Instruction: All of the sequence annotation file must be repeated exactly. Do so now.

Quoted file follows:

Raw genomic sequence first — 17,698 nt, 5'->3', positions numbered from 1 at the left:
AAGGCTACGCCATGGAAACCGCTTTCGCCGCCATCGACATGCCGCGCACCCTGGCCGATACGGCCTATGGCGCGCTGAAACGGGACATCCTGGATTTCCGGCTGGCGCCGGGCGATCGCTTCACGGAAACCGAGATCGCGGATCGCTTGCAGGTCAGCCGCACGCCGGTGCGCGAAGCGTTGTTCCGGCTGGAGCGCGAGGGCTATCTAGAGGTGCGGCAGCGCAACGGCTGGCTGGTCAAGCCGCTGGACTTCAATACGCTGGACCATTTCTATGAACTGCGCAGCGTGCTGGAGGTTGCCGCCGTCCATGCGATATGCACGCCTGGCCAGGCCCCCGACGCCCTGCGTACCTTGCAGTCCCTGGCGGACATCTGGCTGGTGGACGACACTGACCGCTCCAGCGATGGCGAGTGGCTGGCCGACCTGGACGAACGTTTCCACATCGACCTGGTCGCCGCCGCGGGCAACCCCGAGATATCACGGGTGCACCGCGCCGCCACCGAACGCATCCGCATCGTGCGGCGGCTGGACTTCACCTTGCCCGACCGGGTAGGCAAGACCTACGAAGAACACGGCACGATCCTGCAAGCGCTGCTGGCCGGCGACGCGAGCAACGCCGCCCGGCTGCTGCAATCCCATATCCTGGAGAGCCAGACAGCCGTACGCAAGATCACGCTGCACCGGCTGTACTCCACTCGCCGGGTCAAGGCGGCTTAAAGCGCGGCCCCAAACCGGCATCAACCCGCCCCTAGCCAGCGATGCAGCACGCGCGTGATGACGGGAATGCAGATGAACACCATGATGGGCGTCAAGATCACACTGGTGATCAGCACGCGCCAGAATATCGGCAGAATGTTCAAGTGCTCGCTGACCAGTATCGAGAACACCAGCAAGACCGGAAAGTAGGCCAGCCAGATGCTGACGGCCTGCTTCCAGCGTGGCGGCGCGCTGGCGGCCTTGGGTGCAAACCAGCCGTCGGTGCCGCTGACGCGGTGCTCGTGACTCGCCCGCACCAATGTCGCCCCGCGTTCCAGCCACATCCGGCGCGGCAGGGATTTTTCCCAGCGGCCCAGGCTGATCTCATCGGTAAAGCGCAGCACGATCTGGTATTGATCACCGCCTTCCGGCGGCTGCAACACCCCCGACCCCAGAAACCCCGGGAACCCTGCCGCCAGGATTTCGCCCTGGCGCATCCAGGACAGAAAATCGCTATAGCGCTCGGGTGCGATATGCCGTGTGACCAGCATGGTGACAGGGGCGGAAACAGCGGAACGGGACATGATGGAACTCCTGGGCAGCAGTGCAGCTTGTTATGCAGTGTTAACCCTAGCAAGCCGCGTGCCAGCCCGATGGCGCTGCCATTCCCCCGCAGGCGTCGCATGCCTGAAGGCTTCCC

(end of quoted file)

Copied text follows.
Raw genomic sequence first — 17,698 nt, 5'->3', positions numbered from 1 at the left:
AAGGCTACGCCATGGAAACCGCTTTCGCCGCCATCGACATGCCGCGCACCCTGGCCGATACGGCCTATGGCGCGCTGAAACGGGACATCCTGGATTTCCGGCTGGCGCCGGGCGATCGCTTCACGGAAACCGAGATCGCGGATCGCTTGCAGGTCAGCCGCACGCCGGTGCGCGAAGCGTTGTTCCGGCTGGAGCGCGAGGGCTATCTAGAGGTGCGGCAGCGCAACGGCTGGCTGGTCAAGCCGCTGGACTTCAATACGCTGGACCATTTCTATGAACTGCGCAGCGTGCTGGAGGTTGCCGCCGTCCATGCGATATGCACGCCTGGCCAGGCCCCCGACGCCCTGCGTACCTTGCAGTCCCTGGCGGACATCTGGCTGGTGGACGACACTGACCGCTCCAGCGATGGCGAGTGGCTGGCCGACCTGGACGAACGTTTCCACATCGACCTGGTCGCCGCCGCGGGCAACCCCGAGATATCACGGGTGCACCGCGCCGCCACCGAACGCATCCGCATCGTGCGGCGGCTGGACTTCACCTTGCCCGACCGGGTAGGCAAGACCTACGAAGAACACGGCACGATCCTGCAAGCGCTGCTGGCCGGCGACGCGAGCAACGCCGCCCGGCTGCTGCAATCCCATATCCTGGAGAGCCAGACAGCCGTACGCAAGATCACGCTGCACCGGCTGTACTCCACTCGCCGGGTCAAGGCGGCTTAAAGCGCGGCCCCAAACCGGCATCAACCCGCCCCTAGCCAGCGATGCAGCACGCGCGTGATGACGGGAATGCAGATGAACACCATGATGGGCGTCAAGATCACACTGGTGATCAGCACGCGCCAGAATATCGGCAGAATGTTCAAGTGCTCGCTGACCAGTATCGAGAACACCAGCAAGACCGGAAAGTAGGCCAGCCAGATGCTGACGGCCTGCTTCCAGCGTGGCGGCGCGCTGGCGGCCTTGGGTGCAAACCAGCCGTCGGTGCCGCTGACGCGGTGCTCGTGACTCGCCCGCACCAATGTCGCCCCGCGTTCCAGCCACATCCGGCGCGGCAGGGATTTTTCCCAGCGGCCCAGGCTGATCTCATCGGTAAAGCGCAGCACGATCTGGTATTGATCACCGCCTTCCGGCGGCTGCAACACCCCCGACCCCAGAAACCCCGGGAACCCTGCCGCCAGGATTTCGCCCTGGCGCATCCAGGACAGAAAATCGCTATAGCGCTCGGGTGCGATATGCCGTGTGACCAGCATGGTGACAGGGGCGGAAACAGCGGAACGGGACATGATGGAACTCCTGGGCAGCAGTGCAGCTTGTTATGCAGTGTTAACCCTAGCAAGCCGCGTGCCAGCCCGATGGCGCTGCCATTCCCCCGCAGGCGTCGCATGCCTGAAGGCTTCCC